Does the characterless make it characteristic? The secret of Akahadayaki pottery, having captured deities to warlords Mr. Rakusai Onishi from Kohakukama kiln
Hi, I’m Kanako from SUNCHI editorial desk.
We live with pottery like rice bowls and decorations at the alcove in a traditional Japanese room and the entrance. The production area of pottery is scattered all around Japan. Recently, people who visit their favorite kilns and try to find favorite pottery are increasing. The kiln that we visited this time was “Akahadayaki” pottery located in Nara, the Japanese oldest capital. The name isn’t so familiar and Mr. Rakusai Onishi, who owns the kiln named “Kohakukama” told us the reason for it. “I guess it’s because Akahadayaki pottery has been used only in the local.” The customers in the local are the big names peculiar to the old capital Nara. We took a closer look at Akahadayaki, that pottery lover or Japanese history lover has to know.
The kiln is in Yamato Koriyama City in Nara which is famous for the goldfish scooping contest. We have a typical image to a kiln that it’s located deep in a mountain, but Mr. Onishi’s Kohakukama kiln is just a minute walk from Koriyama station.
To our surprise, the pottery which will be dedicated to the World Heritage Site Kasuga Taisha Shrine was being made just a stone’s throw from a station. It was during the height of making.
“This year falls on the “Shikinen Zotai” ceremony which takes place every 20 years at Kasuga Taisha Shrine. This is a memorabilia for the ceremony. And this is the pottery made with the soil beneath the base stone of Yakushiji Temple East Pagoda, which is being under repair work. I asked them if I could use the soil for the pottery…”
The big name such as Kasuga Taisha Shrine, Yakushiji Temple and Todaiji Temple came out from his mouth one by one. Actually Nara is the best Prefecture in Japan which has The World Heritage Site most. Off course, three heritage sites above are among them. Mr. Onishi is one of the representative craftspeople of Akahadayaki, given the title of “Kasuga Ondokishi” which means the designated potter for Kasuga Taisha Shrine.
“There used to be the oldest capital in Nara. Where there are the Imperial Court and the Capital there are big temples and shrines, and in that place pottery will be needed. That’s the pottery for the ritual. We still make pottery such as the bowl for “Omizutori” ritual at Todaiji Temple and the rice bowl for Great Buddha.”“Omizutori” is a ritual held in the early spring every year wishing for people’s perfect health.
Generally, it’s said Akahadayaki as the local industry has its origin during the period of 1573 to 1593, when Koriyama castellan Hidenaga Toyotomi governed the land. He called on potters to make tea wares. Since the period of ruling by Nobunaga Oda, tea wares had been valued as a reward to warlords. But the root of Akahadayaki seems lie far back in the past when it started to have a relationship with the ritual.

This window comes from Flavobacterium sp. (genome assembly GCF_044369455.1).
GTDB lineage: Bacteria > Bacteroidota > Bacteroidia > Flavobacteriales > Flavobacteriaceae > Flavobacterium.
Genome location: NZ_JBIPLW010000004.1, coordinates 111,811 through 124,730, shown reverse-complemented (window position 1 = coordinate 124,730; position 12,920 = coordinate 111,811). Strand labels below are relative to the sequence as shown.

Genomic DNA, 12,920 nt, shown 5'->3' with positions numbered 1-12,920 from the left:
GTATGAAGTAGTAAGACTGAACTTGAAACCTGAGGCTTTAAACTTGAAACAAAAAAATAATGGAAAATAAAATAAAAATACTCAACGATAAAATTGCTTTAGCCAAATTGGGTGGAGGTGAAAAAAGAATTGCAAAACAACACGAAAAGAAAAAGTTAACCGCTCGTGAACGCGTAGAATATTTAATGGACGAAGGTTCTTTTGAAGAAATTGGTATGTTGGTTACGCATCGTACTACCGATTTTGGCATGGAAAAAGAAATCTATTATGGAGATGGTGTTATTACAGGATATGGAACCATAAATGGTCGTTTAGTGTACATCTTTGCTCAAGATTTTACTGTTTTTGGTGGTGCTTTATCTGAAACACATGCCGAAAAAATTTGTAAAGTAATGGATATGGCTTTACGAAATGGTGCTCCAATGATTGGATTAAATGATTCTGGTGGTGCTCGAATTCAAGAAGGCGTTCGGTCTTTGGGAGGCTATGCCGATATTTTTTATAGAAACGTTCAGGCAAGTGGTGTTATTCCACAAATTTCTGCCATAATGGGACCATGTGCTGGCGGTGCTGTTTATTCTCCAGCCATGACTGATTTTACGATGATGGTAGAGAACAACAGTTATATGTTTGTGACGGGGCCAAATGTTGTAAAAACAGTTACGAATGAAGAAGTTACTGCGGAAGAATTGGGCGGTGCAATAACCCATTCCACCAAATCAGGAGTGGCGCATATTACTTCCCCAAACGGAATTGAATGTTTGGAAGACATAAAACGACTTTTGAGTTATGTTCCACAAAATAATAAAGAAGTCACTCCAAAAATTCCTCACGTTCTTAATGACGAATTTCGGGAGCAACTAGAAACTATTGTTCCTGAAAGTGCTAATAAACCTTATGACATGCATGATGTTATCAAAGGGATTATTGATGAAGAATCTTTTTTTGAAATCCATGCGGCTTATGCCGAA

Contrary to the massive history, “mamezara” or the tiny dish pattered with Nara’s motif and the small and cute container for the incense are lined along with the solid tea ware at the gallery neighboring to the workshop.
Looking over the work shop, there are pottery of various shapes and colors. Akahadayaki doesn’t have a specific definition for the soil and the way to be kilned.
“Originally, Akahadayaki is the pottery to try every measure. The potter who laid the foundation of the current Akahadayaki was Mokuhaku Okuda in the end of the Edo period. He himself made finely copied pottery of each district. He put up a sign, “Shokoku Utsushimono Dokoro”, so to say the copy pottery shop of each district. The soil in this area is thin layered. The color of the soil changes a lot depending on a layer. Even though I use the same glaze if the soil or the kiln changes, the pottery turns out to be a different one. The characteristic of Akahadyaki is the characterless.”
He showed us some bowls, with saying “Putting it that way is misleading”, a tea bowl with Red Fuji inside of it and a bowl with camellia pattern. The faint gray ground color is tinted by the straw ash glaze called “Akahadayu” which Mokuhaku Okuda adopted. This is the glaze representing “Akahadayaki” pottery.
“The unglazed part will be colored in red. This is one of the prevalent theories to the origin of the name “Akahadayaki”, “aka” means red.”
The red color of the ridge line and the petal were expressed by the use of the character of “Akahadayu”
Akahadayaki has been developed flexibly according to the needs of the times, sometimes for the ritual, sometimes tea wares for praising warlords. Akahadayaki has been nurtured by taking in the constant change, being free from “likely to be” and “has to be”.
“Even now, I will be most nervous and most thrilled when I pull out the pottery from the kiln. My teacher is my grandfather and he worked so hard until around his 85. He used to put a trial piece every time he fired the kiln.”
I felt like seeing the past and the future of “Akahadayaki” which has been changing while being rooted in the oldest capital.
Address: 117 Takatacho, Yamato Koriyama City, Nara Prefecture
Writer: Kanako Ojima
Photographer: Masashi Kimura